Microsoft posts more solid cloud growth with $28.9bn in overall revenue for Q218

James is editor in chief of TechForge Media, with a passion for how technologies influence business and several Mobile World Congress events under his belt. James has interviewed a variety of leading figures in his career, from former Mafia boss Michael Franzese, to Steve Wozniak, and Jean Michel Jarre. James can be found tweeting at @James_T_Bourne.

Microsoft continues to cite the cloud as the key to its success; the company has posted revenues of $28.9 billion and operating income of $8.7bn for Q218, an increase of 12% and 10% respectively.

While the company does not give specific numbers for Azure, saying its revenue has gone up 98%, its ‘intelligent cloud’ bucket – which focuses on Azure and server products, saw revenues of $7.8bn, an increase of 15% year over year, while the ‘productivity and business processes’ segment, focusing more on Office 365 went up 24% to $8.95bn.

Despite the ever-improving cloudy outlook, the quarter did see an overall loss of $6.3bn, which Microsoft attributed to a ‘net charge of $13.8bn related to the Tax Cuts and Jobs Act.’

Satya Nadella, Microsoft CEO, told analysts the ‘intelligent cloud and intelligent edge platform [was] fast becoming a reality.’

“As intelligent cloud, intelligent edge becomes more predominant, our architectural advantage is increasingly clear to our customers,” said Nadella, as transcribed by Seeking Alpha. “You see this reflected in the latest CIO surveys, as well as in our 98% Azure revenue growth this quarter. Only Microsoft delivers hybrid consistency, developer productivity, AI capabilities, and trusted security and compliance.”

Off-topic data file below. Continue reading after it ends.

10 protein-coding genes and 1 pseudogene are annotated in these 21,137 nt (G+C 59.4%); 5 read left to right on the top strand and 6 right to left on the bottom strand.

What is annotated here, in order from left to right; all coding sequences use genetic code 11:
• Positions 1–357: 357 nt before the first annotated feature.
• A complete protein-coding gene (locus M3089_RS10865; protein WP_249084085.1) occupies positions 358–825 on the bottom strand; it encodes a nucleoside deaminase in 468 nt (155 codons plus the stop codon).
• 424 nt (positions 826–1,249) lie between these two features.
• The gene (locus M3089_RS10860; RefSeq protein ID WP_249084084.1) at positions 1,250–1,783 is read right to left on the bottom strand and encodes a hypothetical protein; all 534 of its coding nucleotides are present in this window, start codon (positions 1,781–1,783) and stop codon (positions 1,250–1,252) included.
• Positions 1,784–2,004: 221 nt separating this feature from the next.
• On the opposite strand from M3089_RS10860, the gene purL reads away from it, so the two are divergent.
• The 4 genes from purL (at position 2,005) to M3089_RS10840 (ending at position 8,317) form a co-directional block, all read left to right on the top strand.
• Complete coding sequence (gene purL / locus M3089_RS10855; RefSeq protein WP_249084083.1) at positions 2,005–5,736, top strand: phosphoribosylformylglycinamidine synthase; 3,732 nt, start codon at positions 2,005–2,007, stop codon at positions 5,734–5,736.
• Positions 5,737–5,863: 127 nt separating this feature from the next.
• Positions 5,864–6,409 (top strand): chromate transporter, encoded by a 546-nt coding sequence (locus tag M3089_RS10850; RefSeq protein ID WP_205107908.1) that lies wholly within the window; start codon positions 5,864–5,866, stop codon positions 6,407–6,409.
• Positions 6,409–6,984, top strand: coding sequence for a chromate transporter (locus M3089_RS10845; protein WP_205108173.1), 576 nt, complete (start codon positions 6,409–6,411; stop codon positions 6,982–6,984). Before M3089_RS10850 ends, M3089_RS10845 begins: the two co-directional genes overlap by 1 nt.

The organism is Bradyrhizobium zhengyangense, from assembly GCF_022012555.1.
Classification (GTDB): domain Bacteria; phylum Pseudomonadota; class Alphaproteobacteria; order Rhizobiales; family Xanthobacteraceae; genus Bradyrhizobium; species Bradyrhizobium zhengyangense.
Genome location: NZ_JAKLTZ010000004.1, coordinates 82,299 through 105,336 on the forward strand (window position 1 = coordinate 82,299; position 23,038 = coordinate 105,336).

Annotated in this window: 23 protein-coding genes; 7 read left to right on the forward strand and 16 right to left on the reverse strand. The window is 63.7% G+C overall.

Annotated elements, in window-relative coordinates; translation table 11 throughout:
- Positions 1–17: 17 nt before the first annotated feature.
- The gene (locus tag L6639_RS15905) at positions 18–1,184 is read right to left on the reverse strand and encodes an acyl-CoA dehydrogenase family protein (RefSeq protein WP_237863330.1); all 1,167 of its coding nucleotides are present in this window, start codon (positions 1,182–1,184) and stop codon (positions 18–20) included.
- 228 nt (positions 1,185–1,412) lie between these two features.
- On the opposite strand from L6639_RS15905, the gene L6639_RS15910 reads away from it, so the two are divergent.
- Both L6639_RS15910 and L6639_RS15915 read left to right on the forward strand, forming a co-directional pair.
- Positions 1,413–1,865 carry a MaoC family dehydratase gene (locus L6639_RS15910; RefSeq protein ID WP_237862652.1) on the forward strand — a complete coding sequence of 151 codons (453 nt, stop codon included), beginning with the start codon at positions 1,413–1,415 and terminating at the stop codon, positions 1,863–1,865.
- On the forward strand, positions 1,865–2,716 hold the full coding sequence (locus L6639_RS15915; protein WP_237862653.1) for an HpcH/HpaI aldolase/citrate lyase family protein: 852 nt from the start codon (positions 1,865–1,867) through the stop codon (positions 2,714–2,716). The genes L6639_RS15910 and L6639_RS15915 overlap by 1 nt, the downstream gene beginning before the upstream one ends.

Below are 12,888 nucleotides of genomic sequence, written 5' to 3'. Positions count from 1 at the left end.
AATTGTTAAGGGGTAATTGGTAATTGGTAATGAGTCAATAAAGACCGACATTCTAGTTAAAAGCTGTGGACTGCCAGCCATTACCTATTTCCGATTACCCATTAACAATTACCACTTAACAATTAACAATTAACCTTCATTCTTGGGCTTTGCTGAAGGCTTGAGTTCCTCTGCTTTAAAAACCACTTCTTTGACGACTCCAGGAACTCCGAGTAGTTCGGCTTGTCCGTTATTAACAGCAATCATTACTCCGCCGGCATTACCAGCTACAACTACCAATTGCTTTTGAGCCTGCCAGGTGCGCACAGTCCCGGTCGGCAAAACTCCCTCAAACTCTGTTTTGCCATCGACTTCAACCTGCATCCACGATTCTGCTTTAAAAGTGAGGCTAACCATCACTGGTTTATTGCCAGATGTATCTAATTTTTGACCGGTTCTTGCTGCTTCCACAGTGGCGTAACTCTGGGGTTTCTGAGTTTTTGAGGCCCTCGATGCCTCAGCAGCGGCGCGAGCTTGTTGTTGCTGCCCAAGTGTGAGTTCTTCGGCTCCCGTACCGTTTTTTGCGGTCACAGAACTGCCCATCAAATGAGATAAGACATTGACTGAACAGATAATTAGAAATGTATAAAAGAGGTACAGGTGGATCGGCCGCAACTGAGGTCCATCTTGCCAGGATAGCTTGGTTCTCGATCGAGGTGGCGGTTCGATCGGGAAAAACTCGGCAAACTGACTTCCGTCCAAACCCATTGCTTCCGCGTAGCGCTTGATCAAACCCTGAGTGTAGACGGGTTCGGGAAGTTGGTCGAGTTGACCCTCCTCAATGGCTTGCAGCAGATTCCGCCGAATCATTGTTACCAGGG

Highlights for Microsoft in the most recent quarter include a partnership with SAP to ‘provide enterprise customers with a clear roadmap to confidently drive more business innovation in the cloud’, as well as launching Azure Migrate, a free service to help organisations move over from their VMware environments.

The latter initially did not go down well with VMware, with the company saying at the time it ‘cannot endorse an unsupported and non-engineered solution that isn’t optimised for the VMware stack’. In other words, if customers took the plunge and something went wrong, they would be on their own. However, in December Microsoft posted a missive saying it was working with VMware and its cloud provider program partners for an offering made generally available later this year. VMware then updated its blog post removing the more antagonistic language, saying it was ‘in the process of engaging with the partner to ensure compliance and that the appropriate support model is in place.’

You can read the full financial report here. Watch this space however, as Amazon Web Services (AWS) posts its financials later today. in hearing industry leaders discuss subjects like this and sharing their experiences and use-cases? Attend the Cyber Security & Cloud Expo World Series with upcoming events in Silicon Valley, London and Amsterdam to learn more.

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